Five things you need to know about Robert Gates’ memoir
- 9 January 2014
- From the section US & Canada
US defence secretary Robert Gates used to seethe with anger at colleagues and fantasised about quitting. In other words he comes across as remarkably human.
Gates' Duty: Memoirs of a Secretary at War will be published on 14 January. Here are some of the important points about the book - and how it is being received.
He gets worked up.
Like other Pentagon officials, he was stone-faced on the job. Yet underneath he felt things, just like the rest of us. As the BBC's Mark Mardell says on his blog:
"The biggest revelation in former Defence Secretary Robert Gates' memoirs is the former Pentagon chief, a man known for his calm and charm, seethed with an inner fury at the Washington game."
He found himself "running out of patience on multiple fronts", as an excerpt shows, struggling to deal with officials as they determined polices for the military.
"Every evening I could not wait to get home, get my office homework out of the way, write condolence letters to the families of the fallen, pour a stiff drink, wolf down a frozen dinner or carry out," he writes.
He says nice things about Hillary.
He was dismayed by the way that Hillary Rodham Clinton, the former secretary of state, spoke about politics - and how they influenced her position on Iraq. Nevertheless as defence secretary he felt close to her and described her as a "very valuable colleague".
Secretaries of the defence and state departments often clash. Yet these two got along well, as an interview on Nightline showed.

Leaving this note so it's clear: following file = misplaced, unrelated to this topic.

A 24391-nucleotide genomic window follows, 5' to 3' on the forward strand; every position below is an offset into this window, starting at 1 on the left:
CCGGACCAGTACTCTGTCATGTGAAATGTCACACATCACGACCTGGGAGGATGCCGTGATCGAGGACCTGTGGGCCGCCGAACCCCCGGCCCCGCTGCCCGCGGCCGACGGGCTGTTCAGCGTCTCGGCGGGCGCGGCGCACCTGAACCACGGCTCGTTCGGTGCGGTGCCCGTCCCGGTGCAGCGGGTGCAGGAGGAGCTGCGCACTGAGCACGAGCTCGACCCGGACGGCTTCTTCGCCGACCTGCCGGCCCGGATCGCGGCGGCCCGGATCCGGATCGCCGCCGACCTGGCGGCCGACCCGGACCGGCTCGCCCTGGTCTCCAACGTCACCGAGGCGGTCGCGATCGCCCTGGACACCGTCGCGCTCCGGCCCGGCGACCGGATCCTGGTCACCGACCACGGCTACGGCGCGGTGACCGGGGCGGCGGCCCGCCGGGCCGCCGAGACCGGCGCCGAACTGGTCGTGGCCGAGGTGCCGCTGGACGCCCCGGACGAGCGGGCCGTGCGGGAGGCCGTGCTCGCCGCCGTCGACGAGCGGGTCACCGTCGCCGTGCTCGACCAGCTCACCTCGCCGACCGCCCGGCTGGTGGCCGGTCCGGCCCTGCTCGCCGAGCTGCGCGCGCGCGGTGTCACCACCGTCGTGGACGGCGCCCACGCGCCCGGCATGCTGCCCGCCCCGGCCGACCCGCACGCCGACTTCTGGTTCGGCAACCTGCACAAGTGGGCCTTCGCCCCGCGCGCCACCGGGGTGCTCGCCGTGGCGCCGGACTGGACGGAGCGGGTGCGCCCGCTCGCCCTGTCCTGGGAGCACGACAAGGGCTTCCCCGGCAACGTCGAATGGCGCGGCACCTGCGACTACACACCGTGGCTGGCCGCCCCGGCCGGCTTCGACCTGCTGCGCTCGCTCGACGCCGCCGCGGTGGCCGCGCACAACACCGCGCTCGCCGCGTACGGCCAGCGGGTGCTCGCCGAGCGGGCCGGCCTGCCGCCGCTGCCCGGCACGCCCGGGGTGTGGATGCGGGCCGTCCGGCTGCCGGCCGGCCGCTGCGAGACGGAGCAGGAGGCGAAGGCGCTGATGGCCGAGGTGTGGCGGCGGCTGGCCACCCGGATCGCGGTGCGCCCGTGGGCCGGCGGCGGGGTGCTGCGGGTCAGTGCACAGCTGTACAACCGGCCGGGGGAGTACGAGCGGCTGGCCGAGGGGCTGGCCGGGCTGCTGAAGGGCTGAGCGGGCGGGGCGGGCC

Their friendship helped to ensure that the state department and the defence department would become more integrated than they had been in the past.
This is partly why defence experts at conservative think tanks in Washington are enthusiastic about the possibility of a Clinton White House. She thinks like they do.
People in the Obama White House are annoying.
Mr Gates got along well with Mrs Clinton but felt less charitable towards others. One of the worst, according to Mr Gates, was Vice-President Joe Biden, whom he says was "wrong on nearly every major foreign policy and national security issue over the past four decades".
Equally troubling, Mr Biden was guilty, Mr Gates alleges, of "poisoning the well", turning key players such as Thomas Donilon, a national security adviser, and Lt Gen Douglas E Lute, who was co-ordinating the wars in Iraq and Afghanistan, against the military leaders.
This matters because of the way that policies were created - largely by the individuals close to Mr Obama.
"His White House was by far the most centralised and controlling in national security of any I had seen since Richard Nixon," Mr Gates writes.
According to Mr Gates, the key players in the Obama White House were "suspicious, and sometimes condescending and insulting" toward the military.
White House officials, both current and former, are peeved.
They are mad because Mr Gates published the memoir while Mr Obama is still in office. "I think it's just a disservice," said a former White House chief of staff, Bill Daley, who is now a CBS News contributor.
His writing about war, viewed from afar, is heartfelt and profound.
He describes the anodyne nature of warfare and how this makes it easier for people in Washington to forget what it means.
"A bomb destroys the targeted house on the right and leaves the one on the left intact. For too many people - including defence '"experts', members of Congress, executive branch officials and ordinary citizens - war has become a kind of videogame," he writes.
"But my years at the Pentagon left me even more skeptical of systems analysis, computer models, game theories or doctrines that suggest that war is anything other than tragic, inefficient and uncertain."
At the end of his memoir, he writes that someday he will be buried in Section 60 in Arlington Cemetery in Virginia. The place is filled with graves of soldiers who were killed in Afghanistan and Iraq.
He says: "The greatest honour possible would be to rest among my heroes."